“As well as you train separately it is practically impossible not to lose shape. We are in constant contact with the coach and the physical trainer, but it is not the same. You are alone and the intensity is not the same. You don’t demand so much of yourself, “adds Ilie, whom the health crisis interrupted in a great personal and collective moment:” Sportingly, for us it is a huge stick. We had prepared very well during the preseason and we got two victories in the first two days of the MLS“Ilie Sánchez’s routine “is marked by training.” Afterwards, the Catalan midfielder from Sporting KC is dedicated to playing the piano: “As a child I taught for four years and I thought I would not remember anything, but I remember how to read the score and put my fingers. I signed up for private classes just before they declared a state of emergency. Now I give them online, but I do not like it that much”. Ilie also does not spare a day without talking to her family in Barcelona: “Having them away is something that I carry now as badly as ever. I miss them so much and I need to know that they are fine. “You can’t go to the supermarket. Among other things because “it is always empty”: “People are always at the top, but there are not many options to choose from.” Luckily “the club is concerned that we have all our needs covered and in that sense we are not suffering as much from the crisis.” Yes, he longs for his soccer routine. “Go to the sports city, have breakfast there, see the teammates, the club people … I miss spending the whole morning together, but especially going out to the field and touching the ball“An Ilie discovers that she cannot help worrying about the situation in Spain:” We have to take it very seriously because it is we, the citizens, who are going to end this. Stay at home”. The coronavirus also attacks the United States. With almost 40,000 cases, the North American giant is already the third country in the world with the most infected people, second only to China and Italy. He lives it up close Ilie Sánchez, one of the eight Spanish soccer players competing in Major League Soccer (MLS). In his state, Kansas, the number is still low, “but there are very few tests and it is likely that many more people have been infected.” The Catalan midfielder from Sporting Kansas City takes extreme precautions: “When the league started they told us to take care of hygiene. We had been watching that aspect for a while, but that has not stopped them from suspending the competition and training.”MLS is now experiencing a period of uncertainty: “They said we would stop for 30 days, but they have already extended it to the next two months. I think it will go a long way because, of course, sports events and activities that involve the congregation of many people will be the last thing that he recovers. “Ilie will know next Friday if Kansas City returns to training. Meanwhile, she exercises alone at home, something that is “very bad”. “I honestly don’t get along well, but it seems ridiculous to complain right now because that’s all there is to it. There is no other. You have to be positive and stay active, although being locked up at home for 24 hours is difficult, “confesses the FC Barcelona youth squad.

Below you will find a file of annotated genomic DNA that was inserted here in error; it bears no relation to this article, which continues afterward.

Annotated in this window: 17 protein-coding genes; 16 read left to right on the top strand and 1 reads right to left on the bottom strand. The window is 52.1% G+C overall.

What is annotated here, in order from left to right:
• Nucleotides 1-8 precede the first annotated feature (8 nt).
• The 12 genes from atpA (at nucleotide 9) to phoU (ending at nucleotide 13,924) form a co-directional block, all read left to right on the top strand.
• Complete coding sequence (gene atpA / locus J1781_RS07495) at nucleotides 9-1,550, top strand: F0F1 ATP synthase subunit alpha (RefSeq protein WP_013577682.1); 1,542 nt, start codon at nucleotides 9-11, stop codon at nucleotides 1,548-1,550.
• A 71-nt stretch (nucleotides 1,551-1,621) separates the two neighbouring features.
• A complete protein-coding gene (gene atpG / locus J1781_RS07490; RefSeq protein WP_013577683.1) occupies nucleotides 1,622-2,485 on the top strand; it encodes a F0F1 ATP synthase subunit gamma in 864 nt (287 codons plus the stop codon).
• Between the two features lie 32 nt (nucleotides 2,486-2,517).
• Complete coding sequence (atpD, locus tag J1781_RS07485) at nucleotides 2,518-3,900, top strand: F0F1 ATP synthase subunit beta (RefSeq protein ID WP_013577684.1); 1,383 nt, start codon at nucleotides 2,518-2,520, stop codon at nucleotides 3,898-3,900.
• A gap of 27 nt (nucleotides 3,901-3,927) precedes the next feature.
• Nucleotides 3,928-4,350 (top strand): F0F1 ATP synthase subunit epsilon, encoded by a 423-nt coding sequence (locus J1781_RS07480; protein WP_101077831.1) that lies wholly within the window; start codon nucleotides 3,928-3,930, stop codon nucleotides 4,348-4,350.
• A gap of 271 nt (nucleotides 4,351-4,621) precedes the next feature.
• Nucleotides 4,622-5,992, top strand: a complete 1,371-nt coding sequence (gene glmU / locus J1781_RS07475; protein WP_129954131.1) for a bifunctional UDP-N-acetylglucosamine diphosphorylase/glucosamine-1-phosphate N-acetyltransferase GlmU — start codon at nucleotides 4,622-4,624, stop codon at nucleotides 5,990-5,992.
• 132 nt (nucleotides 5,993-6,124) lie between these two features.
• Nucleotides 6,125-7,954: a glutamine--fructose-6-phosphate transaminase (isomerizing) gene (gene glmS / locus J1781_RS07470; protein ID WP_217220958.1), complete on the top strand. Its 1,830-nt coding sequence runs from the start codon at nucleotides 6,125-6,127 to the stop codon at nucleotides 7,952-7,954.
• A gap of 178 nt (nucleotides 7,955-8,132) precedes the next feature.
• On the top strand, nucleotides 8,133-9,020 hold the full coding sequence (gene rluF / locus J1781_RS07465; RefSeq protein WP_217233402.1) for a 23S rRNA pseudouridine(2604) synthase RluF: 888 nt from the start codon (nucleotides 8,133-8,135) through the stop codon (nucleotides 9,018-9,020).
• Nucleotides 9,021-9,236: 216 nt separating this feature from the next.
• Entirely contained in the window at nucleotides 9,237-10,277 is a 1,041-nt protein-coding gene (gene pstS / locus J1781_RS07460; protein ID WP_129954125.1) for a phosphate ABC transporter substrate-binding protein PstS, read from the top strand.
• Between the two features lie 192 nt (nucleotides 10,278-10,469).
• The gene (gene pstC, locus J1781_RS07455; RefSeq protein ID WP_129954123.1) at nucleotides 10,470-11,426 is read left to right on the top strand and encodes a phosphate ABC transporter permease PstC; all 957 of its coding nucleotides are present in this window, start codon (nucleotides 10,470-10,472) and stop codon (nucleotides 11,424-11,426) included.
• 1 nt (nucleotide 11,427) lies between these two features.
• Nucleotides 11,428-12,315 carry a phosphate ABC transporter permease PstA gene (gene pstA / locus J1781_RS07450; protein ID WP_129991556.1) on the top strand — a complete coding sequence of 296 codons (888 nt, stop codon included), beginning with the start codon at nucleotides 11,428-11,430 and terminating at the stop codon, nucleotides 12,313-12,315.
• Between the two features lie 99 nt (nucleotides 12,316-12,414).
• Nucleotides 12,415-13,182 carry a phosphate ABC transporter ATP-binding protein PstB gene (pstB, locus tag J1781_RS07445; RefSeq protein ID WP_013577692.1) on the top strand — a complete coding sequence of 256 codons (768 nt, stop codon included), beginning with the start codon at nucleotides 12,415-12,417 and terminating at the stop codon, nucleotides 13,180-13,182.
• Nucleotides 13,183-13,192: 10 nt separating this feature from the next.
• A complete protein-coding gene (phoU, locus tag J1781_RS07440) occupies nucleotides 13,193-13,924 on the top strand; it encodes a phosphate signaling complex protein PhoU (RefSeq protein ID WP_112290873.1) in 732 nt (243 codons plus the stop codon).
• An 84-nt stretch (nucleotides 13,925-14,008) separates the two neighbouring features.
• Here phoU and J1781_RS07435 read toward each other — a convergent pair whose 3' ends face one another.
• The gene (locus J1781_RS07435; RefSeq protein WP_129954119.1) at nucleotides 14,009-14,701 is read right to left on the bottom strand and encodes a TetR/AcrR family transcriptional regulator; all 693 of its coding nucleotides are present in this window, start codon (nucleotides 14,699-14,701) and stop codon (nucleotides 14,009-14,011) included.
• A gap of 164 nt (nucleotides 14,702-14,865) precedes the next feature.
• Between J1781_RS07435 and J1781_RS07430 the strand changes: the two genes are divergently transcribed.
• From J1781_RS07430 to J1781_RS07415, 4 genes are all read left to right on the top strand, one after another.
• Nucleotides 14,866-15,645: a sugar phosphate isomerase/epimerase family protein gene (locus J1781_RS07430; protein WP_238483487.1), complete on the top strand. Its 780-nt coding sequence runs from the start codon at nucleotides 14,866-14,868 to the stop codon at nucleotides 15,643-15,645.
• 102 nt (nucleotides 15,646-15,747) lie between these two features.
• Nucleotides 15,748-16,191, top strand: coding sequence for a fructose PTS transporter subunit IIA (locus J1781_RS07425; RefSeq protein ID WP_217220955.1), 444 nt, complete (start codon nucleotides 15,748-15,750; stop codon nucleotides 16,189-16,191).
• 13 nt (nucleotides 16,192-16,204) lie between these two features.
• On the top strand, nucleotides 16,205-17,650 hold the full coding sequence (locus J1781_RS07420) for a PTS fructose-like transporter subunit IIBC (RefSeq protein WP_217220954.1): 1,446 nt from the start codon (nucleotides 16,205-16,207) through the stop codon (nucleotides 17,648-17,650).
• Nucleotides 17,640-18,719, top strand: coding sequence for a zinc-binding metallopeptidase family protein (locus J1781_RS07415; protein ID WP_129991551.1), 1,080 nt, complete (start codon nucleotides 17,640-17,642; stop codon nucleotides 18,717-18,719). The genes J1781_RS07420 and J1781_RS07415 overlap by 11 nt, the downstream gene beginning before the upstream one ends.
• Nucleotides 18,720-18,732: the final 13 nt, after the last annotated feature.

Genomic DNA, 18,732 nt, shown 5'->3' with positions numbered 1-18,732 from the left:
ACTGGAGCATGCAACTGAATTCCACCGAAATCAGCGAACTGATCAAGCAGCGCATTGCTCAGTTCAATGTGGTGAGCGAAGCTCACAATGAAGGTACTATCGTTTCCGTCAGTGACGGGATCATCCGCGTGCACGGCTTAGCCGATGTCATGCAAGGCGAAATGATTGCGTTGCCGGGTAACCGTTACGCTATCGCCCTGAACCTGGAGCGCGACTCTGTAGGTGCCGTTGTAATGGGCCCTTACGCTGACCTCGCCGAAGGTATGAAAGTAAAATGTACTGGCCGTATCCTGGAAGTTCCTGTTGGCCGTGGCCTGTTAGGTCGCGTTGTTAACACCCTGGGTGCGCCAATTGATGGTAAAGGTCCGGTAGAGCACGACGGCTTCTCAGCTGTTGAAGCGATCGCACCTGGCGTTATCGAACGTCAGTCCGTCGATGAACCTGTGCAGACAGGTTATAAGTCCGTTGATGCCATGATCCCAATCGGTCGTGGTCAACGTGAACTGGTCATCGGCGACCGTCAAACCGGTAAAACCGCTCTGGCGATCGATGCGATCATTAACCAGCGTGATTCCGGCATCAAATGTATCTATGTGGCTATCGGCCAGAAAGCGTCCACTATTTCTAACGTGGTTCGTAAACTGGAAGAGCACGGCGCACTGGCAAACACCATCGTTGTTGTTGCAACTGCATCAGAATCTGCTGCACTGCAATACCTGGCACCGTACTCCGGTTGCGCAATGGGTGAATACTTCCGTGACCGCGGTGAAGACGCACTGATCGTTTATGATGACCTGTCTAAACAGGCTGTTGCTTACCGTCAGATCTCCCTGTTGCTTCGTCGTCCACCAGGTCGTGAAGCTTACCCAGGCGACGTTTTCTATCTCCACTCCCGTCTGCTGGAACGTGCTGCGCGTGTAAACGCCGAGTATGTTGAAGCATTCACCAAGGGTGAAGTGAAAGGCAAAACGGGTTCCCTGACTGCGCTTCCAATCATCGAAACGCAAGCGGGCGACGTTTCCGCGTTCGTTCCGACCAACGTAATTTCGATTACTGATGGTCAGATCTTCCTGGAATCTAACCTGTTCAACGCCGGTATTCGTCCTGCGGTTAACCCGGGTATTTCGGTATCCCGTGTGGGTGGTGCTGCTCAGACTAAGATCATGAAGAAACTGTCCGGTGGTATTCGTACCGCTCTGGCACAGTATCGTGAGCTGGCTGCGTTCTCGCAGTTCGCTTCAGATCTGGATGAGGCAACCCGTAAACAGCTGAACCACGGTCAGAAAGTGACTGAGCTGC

Share15TweetShareEmail15 SharesAugust 30, 2016; National Public RadioAs the president was signing off on 111 clemency grants on Tuesday, August 30th, Deputy Attorney General Sally Q. Yates announced that the Department of Justice still plans to meet its commitment to review the backlog of clemency applications made by prisoners convicted of nonviolent crimes before sentencing guidelines were relaxed. This commitment is a cornerstone of the Obama administration’s efforts to reduce the over-incarceration caused in part by strict-but-still-racially-biased sentencing handed down under the War on Drugs. Yates says that despite doubts on the part of advocates, the DOJ will consider each one of the thousands of applications pending before Obama leaves office in 2017.To remind readers, in 2010, Obama signed the Fair Sentencing Act, which reduced the differences between the mandatory minimum sentences for crack and powder cocaine. That disparity was considered by many to be race-based; since the 1990s, 80 percent of those imprisoned for crack have been black. Still, although sentencing from that point on was adjusted, that left 9,000 people who could have been released had the act been made retroactive. The number who will receive clemency will be far fewer, even if the project is complete before Obama leaves office.“At our current pace, we are confident that we will be able to review and make a recommendation to the president on every single drug petition we currently have,” Deputy Attorney General Sally Q. Yates said.As we have described before, this effort on the part of the White House is being enabled by the nonprofit-based Clemency Project, which prescreens applications for the DOJ.Clemency Project 2014, a working group composed of the Federal Defenders, the American Civil Liberties Union, Families Against Mandatory Minimums, the American Bar Association, and National Association of Criminal Defense Lawyers, as well as individuals active within those organizations, wholeheartedly supports Cole’s announcement and the Justice Department’s plans to restore the integrity of the clemency process.The new batch of commutations, following the 273 granted less than a month ago, bring the total made to date to 673, but that is less than halfway to goal. Mark Osler, legal scholar, professor at the University of St. Thomas, and former federal prosecutor, who has been working with a coalition of other advocates to advance the timeline on the commutations, estimates that there should be 1,500 prisoners who are finally granted commutations under this program, based on the administration’s criteria.—Ruth McCambridgeShare15TweetShareEmail15 Shares read more